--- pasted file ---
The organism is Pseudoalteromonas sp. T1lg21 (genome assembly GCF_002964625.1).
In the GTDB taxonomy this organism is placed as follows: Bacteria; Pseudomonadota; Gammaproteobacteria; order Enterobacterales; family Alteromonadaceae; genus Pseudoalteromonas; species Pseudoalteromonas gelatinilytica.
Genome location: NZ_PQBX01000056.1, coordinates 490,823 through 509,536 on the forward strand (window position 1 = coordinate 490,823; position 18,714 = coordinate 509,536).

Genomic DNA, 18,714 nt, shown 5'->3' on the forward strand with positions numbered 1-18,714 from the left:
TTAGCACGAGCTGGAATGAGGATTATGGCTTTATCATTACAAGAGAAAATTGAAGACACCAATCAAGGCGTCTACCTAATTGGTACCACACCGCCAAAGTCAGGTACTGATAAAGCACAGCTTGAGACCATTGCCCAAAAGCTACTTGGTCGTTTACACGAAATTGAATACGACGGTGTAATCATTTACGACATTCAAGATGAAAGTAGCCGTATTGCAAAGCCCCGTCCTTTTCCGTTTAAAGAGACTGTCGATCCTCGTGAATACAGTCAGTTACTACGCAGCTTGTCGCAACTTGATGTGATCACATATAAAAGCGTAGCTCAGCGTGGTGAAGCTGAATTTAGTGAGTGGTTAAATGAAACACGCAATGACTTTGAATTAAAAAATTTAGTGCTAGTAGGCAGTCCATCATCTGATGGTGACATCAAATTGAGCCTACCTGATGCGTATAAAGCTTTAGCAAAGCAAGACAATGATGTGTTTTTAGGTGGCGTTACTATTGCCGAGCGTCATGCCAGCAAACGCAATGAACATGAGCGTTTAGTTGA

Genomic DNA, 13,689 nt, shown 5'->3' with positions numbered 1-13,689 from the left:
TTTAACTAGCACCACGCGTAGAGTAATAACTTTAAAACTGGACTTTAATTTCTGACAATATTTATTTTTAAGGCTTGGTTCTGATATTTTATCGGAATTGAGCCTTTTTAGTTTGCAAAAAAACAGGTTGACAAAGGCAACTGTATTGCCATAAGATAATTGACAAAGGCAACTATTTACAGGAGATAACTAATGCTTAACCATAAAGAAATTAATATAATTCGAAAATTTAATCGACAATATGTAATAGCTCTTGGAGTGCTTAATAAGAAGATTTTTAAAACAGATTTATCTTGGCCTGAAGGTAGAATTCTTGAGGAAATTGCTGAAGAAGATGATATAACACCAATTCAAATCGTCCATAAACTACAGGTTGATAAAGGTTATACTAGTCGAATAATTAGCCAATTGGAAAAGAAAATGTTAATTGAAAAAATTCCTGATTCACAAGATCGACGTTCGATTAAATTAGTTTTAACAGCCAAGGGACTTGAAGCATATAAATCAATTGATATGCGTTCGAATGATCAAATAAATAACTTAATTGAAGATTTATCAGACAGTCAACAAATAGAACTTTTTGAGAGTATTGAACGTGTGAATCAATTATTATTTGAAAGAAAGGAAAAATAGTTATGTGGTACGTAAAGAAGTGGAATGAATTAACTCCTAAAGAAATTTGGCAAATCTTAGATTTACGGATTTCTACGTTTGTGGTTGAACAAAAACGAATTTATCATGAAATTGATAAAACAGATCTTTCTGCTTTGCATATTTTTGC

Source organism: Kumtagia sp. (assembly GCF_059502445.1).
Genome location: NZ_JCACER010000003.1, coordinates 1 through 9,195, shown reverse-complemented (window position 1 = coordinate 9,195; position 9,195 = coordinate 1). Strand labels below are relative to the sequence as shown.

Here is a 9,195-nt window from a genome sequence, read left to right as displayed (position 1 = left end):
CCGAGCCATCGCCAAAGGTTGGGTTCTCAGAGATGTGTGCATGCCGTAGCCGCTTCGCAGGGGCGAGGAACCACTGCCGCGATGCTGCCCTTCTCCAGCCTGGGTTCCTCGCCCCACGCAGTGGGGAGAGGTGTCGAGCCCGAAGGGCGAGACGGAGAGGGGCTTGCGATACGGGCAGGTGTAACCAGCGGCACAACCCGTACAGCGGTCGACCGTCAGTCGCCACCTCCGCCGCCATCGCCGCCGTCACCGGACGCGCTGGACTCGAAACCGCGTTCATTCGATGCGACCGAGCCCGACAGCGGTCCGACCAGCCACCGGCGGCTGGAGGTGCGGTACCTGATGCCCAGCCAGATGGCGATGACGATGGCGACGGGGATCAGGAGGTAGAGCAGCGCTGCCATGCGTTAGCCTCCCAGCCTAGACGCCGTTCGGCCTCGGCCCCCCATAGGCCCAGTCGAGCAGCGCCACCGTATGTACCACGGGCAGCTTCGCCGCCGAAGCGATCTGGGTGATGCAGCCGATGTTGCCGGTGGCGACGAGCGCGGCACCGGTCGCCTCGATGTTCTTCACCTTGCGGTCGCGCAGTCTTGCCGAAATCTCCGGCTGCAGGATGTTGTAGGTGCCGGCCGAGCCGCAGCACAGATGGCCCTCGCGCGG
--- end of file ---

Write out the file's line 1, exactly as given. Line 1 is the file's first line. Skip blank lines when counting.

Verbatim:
The organism is Pseudoalteromonas sp. T1lg21 (genome assembly GCF_002964625.1).